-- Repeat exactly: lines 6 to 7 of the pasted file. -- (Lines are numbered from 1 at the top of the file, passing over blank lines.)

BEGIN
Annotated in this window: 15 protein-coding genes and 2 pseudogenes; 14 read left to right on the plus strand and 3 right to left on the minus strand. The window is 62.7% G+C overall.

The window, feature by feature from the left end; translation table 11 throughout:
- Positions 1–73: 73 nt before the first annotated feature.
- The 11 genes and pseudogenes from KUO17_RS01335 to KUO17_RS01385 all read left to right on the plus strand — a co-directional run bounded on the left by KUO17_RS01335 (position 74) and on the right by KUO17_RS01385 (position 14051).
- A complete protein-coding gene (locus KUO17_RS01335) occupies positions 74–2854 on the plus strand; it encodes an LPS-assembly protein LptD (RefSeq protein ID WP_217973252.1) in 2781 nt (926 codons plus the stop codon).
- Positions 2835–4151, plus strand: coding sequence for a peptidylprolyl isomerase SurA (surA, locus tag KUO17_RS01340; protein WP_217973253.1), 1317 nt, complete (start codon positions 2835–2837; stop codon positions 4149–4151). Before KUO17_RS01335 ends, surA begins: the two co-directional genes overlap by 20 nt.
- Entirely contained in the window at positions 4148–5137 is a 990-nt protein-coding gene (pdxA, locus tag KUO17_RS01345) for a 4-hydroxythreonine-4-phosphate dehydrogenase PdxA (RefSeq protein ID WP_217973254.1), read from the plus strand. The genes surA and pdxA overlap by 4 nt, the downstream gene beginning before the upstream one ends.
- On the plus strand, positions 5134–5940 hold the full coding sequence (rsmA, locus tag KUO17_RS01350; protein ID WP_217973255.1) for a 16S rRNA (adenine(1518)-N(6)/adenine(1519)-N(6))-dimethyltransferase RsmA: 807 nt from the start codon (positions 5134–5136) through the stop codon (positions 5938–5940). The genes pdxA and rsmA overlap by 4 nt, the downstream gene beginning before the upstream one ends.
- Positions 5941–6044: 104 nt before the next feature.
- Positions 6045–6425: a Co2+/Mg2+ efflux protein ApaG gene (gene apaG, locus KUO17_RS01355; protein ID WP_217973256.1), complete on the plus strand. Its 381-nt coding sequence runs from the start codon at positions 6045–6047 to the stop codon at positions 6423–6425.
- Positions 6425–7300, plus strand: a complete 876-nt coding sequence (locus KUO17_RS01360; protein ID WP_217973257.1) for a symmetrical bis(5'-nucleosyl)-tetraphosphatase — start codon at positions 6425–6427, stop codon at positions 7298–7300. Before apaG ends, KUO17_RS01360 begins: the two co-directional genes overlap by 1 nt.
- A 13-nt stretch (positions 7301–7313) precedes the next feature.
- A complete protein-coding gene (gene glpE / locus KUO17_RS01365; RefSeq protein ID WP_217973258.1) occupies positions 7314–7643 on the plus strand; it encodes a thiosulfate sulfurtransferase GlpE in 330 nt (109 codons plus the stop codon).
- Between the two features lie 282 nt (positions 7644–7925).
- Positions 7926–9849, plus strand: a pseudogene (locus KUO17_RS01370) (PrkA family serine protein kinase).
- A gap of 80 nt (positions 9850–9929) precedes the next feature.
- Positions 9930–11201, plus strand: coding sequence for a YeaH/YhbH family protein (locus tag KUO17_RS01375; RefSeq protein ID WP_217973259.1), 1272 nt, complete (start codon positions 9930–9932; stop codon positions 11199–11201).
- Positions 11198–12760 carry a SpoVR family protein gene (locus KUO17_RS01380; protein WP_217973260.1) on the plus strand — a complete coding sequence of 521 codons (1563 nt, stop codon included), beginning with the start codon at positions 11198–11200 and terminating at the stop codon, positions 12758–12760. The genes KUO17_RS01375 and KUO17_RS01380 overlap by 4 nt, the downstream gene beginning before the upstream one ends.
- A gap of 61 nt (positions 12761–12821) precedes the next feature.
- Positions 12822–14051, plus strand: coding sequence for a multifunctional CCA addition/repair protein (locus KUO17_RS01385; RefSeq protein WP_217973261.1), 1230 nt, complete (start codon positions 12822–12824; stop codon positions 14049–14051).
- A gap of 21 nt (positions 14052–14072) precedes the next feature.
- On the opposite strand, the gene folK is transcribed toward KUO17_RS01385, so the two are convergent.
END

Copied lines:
- Positions 2835–4151, plus strand: coding sequence for a peptidylprolyl isomerase SurA (surA, locus tag KUO17_RS01340; protein WP_217973253.1), 1317 nt, complete (start codon positions 2835–2837; stop codon positions 4149–4151). Before KUO17_RS01335 ends, surA begins: the two co-directional genes overlap by 20 nt.
- Entirely contained in the window at positions 4148–5137 is a 990-nt protein-coding gene (pdxA, locus tag KUO17_RS01345) for a 4-hydroxythreonine-4-phosphate dehydrogenase PdxA (RefSeq protein ID WP_217973254.1), read from the plus strand. The genes surA and pdxA overlap by 4 nt, the downstream gene beginning before the upstream one ends.